Hello, world. I’m MacDara Conroy, and this is my blog.

Home / About / Archive

Weeknotes #762-766

Well, April went by fast. Too fast to stop and take account, though on review I didn’t achieve that much. I watched a few movies and a bit of wrestling and a lot of anime. I listened to hours of podcasts. I read a whole bunch. I suppose that all adds up to something but right now I couldn’t tell you what.

Continued…

Elsewhere: My Letterboxd review of Accident

Reblogged from my Letterboxd list:

What promises to be a high-concept thriller – in which a gang of assassins who employ elaborate Final Destination-style tricks to stage their hits are turned on each other by seemingly trickier forces – doesn’t take long to dissipate into a bland, tension-free surveillance drama that aspires to the paranoiac heights of The Conversation but has to settle for occasional bursts of violence to spike the attention graph.

Elsewhere: My Letterboxd review of The Jungle Book

Reblogged from my Letterboxd list:

Now here’s a real treat! Jon Favreau’s take on the Rudyard Kipling tales, as opposed to the boring 1960s Disney cartoon, is a visual feast and an exciting adventure with heart and soul despite being made almost entirely with computers. Shame the kid playing Mowgli is so bad, mind, but that doesn’t detract much from the triumph that is The Jungle Book.

Elsewhere: My Letterboxd review of Captain America: Civil War

Reblogged from my Letterboxd list:

The title is a misnomer, as in spite of everything the Marvel Cinematic Universe machine will tell you, Captain America: Civil War is not a Captain America movie. It may have the same writer and directors that gave us The Winter Solider, but it’s really a direct sequel in everything but name to the average Avengers: Age of Ultron. Steve Rogers is in it, sure, but no more than any other Avenger. There’s even an argument to be made that the story’s more about Tony Stark than it is about him.

Continued…

Elsewhere: My Letterboxd reviews of The Toxic Avenger I-III

[The Toxic Avenger](http://letterboxd.com/macdara/film/the-toxic-avenger/):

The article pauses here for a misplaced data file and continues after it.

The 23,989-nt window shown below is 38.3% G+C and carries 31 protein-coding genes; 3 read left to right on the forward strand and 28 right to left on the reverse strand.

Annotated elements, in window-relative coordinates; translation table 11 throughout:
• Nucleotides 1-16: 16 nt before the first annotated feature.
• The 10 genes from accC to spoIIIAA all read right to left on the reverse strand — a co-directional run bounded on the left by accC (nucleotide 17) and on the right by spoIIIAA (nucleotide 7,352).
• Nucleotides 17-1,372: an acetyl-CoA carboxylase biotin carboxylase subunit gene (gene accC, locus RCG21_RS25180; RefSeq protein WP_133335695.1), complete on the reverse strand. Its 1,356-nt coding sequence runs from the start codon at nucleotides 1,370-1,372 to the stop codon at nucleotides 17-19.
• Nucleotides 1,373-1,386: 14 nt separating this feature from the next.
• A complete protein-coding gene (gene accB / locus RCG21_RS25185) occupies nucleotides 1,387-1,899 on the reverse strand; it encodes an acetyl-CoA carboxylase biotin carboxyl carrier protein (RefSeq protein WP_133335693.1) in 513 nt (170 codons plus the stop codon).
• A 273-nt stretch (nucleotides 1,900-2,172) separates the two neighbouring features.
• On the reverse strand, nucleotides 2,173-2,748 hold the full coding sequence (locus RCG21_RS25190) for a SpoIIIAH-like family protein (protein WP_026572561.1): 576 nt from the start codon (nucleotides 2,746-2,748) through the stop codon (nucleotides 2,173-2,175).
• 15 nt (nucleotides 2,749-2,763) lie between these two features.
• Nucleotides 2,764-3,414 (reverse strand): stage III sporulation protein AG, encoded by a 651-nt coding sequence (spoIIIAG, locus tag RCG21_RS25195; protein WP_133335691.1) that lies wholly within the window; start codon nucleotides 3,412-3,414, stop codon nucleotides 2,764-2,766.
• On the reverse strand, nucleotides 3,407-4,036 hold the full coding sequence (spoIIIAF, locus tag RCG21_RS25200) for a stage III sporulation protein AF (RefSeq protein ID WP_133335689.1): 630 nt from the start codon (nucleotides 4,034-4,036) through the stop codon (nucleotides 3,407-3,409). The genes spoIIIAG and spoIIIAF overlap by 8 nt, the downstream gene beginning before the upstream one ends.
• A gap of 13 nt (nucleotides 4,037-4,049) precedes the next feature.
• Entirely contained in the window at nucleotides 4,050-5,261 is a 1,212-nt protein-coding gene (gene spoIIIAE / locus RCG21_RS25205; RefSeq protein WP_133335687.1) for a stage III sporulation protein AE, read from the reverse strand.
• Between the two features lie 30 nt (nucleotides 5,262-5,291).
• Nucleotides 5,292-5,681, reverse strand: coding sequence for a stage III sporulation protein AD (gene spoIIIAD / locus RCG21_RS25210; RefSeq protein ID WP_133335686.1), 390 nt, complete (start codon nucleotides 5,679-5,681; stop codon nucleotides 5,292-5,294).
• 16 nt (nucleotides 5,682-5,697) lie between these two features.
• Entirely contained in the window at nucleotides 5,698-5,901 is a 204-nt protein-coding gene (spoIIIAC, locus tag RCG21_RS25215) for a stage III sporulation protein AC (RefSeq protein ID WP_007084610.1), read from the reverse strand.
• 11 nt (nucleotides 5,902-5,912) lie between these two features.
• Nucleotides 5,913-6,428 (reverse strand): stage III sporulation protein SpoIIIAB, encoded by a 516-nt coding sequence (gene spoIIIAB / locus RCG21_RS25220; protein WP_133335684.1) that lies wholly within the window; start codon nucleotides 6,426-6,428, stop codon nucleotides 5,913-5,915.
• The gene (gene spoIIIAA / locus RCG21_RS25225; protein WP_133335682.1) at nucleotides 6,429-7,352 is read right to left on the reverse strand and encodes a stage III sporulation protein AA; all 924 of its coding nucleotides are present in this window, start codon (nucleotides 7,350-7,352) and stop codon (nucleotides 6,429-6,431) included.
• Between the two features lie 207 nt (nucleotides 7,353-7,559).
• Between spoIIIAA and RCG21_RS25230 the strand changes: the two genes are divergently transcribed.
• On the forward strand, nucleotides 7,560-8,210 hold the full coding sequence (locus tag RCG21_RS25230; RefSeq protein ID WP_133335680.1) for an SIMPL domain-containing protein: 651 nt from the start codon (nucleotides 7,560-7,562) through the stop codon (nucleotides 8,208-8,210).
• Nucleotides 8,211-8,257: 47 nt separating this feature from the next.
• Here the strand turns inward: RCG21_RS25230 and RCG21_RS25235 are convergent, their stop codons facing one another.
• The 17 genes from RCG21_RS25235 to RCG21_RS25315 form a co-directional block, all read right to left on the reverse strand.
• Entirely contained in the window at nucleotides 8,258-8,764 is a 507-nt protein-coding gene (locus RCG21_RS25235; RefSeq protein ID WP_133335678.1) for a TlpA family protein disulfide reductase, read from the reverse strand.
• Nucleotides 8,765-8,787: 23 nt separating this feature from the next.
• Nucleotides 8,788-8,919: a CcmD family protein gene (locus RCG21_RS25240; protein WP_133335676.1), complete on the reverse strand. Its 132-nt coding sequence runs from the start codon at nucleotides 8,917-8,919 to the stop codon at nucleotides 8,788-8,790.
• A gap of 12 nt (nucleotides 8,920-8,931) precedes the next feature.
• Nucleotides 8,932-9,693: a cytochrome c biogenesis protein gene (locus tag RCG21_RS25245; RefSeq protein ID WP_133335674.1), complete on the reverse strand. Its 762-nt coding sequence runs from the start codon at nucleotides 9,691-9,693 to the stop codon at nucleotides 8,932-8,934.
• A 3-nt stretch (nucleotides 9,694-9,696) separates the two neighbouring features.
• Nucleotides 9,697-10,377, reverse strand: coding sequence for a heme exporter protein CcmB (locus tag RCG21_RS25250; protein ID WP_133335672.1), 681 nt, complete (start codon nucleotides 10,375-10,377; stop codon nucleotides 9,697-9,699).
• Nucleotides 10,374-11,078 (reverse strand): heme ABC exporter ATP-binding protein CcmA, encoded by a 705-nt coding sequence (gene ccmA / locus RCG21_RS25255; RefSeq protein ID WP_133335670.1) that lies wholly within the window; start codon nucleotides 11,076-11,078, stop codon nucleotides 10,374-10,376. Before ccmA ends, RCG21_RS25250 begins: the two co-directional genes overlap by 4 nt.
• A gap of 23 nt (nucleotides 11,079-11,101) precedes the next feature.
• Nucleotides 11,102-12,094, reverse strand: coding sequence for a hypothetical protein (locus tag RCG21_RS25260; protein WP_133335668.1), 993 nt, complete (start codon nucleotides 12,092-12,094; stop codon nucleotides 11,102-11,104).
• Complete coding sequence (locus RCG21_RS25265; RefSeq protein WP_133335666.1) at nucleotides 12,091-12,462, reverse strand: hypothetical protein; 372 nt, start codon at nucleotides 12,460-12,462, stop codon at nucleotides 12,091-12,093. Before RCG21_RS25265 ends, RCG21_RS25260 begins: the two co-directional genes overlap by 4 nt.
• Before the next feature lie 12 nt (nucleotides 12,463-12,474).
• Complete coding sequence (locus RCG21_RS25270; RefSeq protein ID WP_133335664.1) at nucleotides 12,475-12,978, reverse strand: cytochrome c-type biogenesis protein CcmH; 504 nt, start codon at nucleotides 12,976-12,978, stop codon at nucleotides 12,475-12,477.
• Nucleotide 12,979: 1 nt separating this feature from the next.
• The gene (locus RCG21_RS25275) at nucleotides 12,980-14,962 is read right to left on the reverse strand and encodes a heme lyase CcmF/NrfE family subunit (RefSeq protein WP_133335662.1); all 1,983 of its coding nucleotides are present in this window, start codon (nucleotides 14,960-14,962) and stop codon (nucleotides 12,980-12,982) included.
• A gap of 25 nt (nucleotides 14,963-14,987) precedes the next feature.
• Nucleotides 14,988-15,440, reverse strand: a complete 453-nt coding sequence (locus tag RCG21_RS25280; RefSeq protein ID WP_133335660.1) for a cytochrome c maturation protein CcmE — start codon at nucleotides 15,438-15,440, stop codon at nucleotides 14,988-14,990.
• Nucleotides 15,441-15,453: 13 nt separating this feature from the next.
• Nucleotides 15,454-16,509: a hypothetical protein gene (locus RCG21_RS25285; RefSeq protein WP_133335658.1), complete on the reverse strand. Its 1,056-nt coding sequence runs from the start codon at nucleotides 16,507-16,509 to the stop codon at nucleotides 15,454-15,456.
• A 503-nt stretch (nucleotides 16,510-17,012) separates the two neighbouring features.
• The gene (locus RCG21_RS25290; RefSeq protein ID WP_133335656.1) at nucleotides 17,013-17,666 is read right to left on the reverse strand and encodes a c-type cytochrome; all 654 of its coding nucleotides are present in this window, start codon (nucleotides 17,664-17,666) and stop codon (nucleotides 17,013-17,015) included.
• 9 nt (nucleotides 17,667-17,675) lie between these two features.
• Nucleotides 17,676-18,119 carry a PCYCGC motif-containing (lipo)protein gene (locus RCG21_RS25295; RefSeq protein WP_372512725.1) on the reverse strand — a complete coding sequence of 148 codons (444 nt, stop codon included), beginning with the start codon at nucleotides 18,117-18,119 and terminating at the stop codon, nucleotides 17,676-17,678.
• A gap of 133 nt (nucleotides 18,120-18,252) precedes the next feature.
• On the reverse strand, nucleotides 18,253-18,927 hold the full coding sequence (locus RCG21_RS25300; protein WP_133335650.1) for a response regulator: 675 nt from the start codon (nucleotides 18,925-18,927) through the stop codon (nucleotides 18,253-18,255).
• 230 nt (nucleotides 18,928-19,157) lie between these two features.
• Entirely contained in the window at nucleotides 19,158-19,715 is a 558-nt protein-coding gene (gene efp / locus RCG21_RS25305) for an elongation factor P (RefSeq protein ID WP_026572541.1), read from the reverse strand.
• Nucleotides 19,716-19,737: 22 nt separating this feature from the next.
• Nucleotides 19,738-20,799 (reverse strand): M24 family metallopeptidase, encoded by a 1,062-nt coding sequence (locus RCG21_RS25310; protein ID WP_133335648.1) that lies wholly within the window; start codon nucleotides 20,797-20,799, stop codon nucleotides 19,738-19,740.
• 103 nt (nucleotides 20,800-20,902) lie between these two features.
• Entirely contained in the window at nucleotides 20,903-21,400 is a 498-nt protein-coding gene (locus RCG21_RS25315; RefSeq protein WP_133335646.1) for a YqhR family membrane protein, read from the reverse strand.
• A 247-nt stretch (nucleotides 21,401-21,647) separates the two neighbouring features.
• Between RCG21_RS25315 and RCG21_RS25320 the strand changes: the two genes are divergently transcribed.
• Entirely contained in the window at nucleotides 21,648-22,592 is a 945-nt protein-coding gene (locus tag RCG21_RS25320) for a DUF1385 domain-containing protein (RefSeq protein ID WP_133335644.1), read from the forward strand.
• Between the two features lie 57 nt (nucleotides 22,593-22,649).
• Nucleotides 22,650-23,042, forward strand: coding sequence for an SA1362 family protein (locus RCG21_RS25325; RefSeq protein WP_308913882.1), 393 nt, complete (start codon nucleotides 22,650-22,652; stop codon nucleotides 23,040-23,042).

>It’s The Toxic Avenger! The birth of a franchise that made Troma in the hearts of cult film fans the world over. The film itself is self-aware trash of the highest – or rather, lowest – order, and much smarter than it looks, though probably best enjoyed in a group setting with like-minded genre fiends.

Continued…

Elsewhere: My Letterboxd reviews of Baskin, Hush, Assassination Classroom and Unfriended

Baskin:

Long on imagery, short on imagination, Turkish extreme horror Baskin – which pits a dodgy team of cops against a weirdo metaphysical cult in the bowels of an abandoned building – teases Fulci-esque madness amid its references (a dash of Hellraiser, a hint of Martyrs) but rears up when it truly matters, falling on a cop-out climax which only telegraphs that debuting director Can Evrenol didn’t really know how to end it.

Continued…

Elsewhere: My Goodreads review of The War for Late Night by Bill Carter

Reblogged from my Goodreads list:

I can’t get enough of these behind-the-curtain exposes of the politics of US television, and this one comes with the added dimension of being a clash of cultures, in a fashion, between the established but shopworn success story and the edgier underdog getting his due. Granted I think you’d have to be a fan of Conan – or the machinations of late night TV – to get behind the thrust of what Bill Carter has crafted here, but I am so it’s like catnip to me.

Elsewhere: My Goodreads review of Sex, Lies, and Headlocks by Shaun Assael & Mike Mooneyham

Reblogged from my Goodreads list:

An initially engrossing report of the tawdry goings-on behind the curtain in the big-time pro wrestling business, Sex, Lies and Headlocks is let down by poor copyediting and shoddy fact-checking that undermines even those stories already widely known to be true (or true-ish, at least). Still, as it’s written with the brisk pace typical of experienced newspaper and magazine hands, it passes as pulpy dirt-dishing entertainment for wrestling fans with a suitable appetite.

Elsewhere: My Goodreads review of Voices of Wrestling NJPW 2014 Year in Review

Reblogged from my Goodreads list:

It seems a bit unfair to review what’s essentially a reference guide to and prospectus for New Japan Pro Wrestling. But it would be just as unfair not to recognise the Voices of Wrestling crew for their tireless, quality work in assembling this multi-purpose yearbook, at once a ‘who’s who’ guide for newbies and a deep-dive nerd-out for hardcore fans.

It’s as exhaustive a report on NJPW as you’re gonna find, even if I think applying statistical analysis to wrestling is a bit much (adopts Kevin Nash voice You know this shit’s fake, right?). It only really loses marks for the formatting: a serif font at a standard size (swapping out to a different book requires resizing the text) would be easier to read.